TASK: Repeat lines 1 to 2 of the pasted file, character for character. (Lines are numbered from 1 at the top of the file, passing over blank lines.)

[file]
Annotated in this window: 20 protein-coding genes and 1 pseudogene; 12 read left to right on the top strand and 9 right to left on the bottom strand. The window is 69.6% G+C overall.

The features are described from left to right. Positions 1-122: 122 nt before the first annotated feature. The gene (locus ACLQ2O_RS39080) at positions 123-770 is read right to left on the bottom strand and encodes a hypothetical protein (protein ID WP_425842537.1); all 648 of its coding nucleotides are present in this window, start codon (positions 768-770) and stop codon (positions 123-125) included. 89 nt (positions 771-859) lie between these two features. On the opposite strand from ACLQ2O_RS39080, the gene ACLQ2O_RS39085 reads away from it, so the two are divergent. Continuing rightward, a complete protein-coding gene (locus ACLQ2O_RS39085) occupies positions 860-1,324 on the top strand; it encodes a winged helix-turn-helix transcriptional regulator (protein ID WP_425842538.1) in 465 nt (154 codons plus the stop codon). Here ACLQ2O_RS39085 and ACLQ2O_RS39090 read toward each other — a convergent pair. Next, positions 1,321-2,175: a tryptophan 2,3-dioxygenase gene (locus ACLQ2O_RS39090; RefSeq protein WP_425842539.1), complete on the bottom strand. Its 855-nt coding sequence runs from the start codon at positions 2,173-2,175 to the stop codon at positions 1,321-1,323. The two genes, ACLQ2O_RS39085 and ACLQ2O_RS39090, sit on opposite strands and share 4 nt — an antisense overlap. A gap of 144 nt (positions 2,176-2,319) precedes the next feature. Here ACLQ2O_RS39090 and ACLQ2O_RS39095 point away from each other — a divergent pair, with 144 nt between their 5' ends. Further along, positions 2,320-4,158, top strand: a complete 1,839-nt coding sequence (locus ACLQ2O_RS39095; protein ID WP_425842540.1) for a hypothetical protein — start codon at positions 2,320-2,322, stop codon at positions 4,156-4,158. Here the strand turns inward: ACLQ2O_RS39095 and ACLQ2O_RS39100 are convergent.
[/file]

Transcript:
Annotated in this window: 20 protein-coding genes and 1 pseudogene; 12 read left to right on the top strand and 9 right to left on the bottom strand. The window is 69.6% G+C overall.

The features are described from left to right. Positions 1-122: 122 nt before the first annotated feature. The gene (locus ACLQ2O_RS39080) at positions 123-770 is read right to left on the bottom strand and encodes a hypothetical protein (protein ID WP_425842537.1); all 648 of its coding nucleotides are present in this window, start codon (positions 768-770) and stop codon (positions 123-125) included. 89 nt (positions 771-859) lie between these two features. On the opposite strand from ACLQ2O_RS39080, the gene ACLQ2O_RS39085 reads away from it, so the two are divergent. Continuing rightward, a complete protein-coding gene (locus ACLQ2O_RS39085) occupies positions 860-1,324 on the top strand; it encodes a winged helix-turn-helix transcriptional regulator (protein ID WP_425842538.1) in 465 nt (154 codons plus the stop codon). Here ACLQ2O_RS39085 and ACLQ2O_RS39090 read toward each other — a convergent pair. Next, positions 1,321-2,175: a tryptophan 2,3-dioxygenase gene (locus ACLQ2O_RS39090; RefSeq protein WP_425842539.1), complete on the bottom strand. Its 855-nt coding sequence runs from the start codon at positions 2,173-2,175 to the stop codon at positions 1,321-1,323. The two genes, ACLQ2O_RS39085 and ACLQ2O_RS39090, sit on opposite strands and share 4 nt — an antisense overlap. A gap of 144 nt (positions 2,176-2,319) precedes the next feature. Here ACLQ2O_RS39090 and ACLQ2O_RS39095 point away from each other — a divergent pair, with 144 nt between their 5' ends. Further along, positions 2,320-4,158, top strand: a complete 1,839-nt coding sequence (locus ACLQ2O_RS39095; protein ID WP_425842540.1) for a hypothetical protein — start codon at positions 2,320-2,322, stop codon at positions 4,156-4,158. Here the strand turns inward: ACLQ2O_RS39095 and ACLQ2O_RS39100 are convergent.